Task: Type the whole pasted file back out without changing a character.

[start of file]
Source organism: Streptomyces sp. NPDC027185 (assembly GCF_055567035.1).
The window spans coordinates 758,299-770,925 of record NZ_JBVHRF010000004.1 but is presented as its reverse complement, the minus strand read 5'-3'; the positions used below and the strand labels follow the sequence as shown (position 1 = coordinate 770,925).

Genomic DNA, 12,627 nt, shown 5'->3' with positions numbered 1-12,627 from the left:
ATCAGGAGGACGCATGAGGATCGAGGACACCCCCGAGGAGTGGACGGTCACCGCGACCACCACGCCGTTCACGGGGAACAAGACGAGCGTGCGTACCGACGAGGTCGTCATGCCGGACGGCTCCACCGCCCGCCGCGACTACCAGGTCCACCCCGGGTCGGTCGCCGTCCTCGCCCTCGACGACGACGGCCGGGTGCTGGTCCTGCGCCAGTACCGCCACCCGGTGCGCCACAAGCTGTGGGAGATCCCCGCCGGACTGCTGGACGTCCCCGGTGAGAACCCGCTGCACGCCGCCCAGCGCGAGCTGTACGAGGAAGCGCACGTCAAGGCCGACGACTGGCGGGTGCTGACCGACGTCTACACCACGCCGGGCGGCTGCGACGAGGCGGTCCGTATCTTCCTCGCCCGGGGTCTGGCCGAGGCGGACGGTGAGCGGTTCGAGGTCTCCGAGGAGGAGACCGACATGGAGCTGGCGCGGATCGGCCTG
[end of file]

Source organism: Streptomyces sp. NPDC027185 (assembly GCF_055567035.1).
The window spans coordinates 758,299-770,925 of record NZ_JBVHRF010000004.1 but is presented as its reverse complement, the minus strand read 5'-3'; the positions used below and the strand labels follow the sequence as shown (position 1 = coordinate 770,925).

Genomic DNA, 12,627 nt, shown 5'->3' with positions numbered 1-12,627 from the left:
ATCAGGAGGACGCATGAGGATCGAGGACACCCCCGAGGAGTGGACGGTCACCGCGACCACCACGCCGTTCACGGGGAACAAGACGAGCGTGCGTACCGACGAGGTCGTCATGCCGGACGGCTCCACCGCCCGCCGCGACTACCAGGTCCACCCCGGGTCGGTCGCCGTCCTCGCCCTCGACGACGACGGCCGGGTGCTGGTCCTGCGCCAGTACCGCCACCCGGTGCGCCACAAGCTGTGGGAGATCCCCGCCGGACTGCTGGACGTCCCCGGTGAGAACCCGCTGCACGCCGCCCAGCGCGAGCTGTACGAGGAAGCGCACGTCAAGGCCGACGACTGGCGGGTGCTGACCGACGTCTACACCACGCCGGGCGGCTGCGACGAGGCGGTCCGTATCTTCCTCGCCCGGGGTCTGGCCGAGGCGGACGGTGAGCGGTTCGAGGTCTCCGAGGAGGAGACCGACATGGAGCTGGCGCGGATCGGCCTG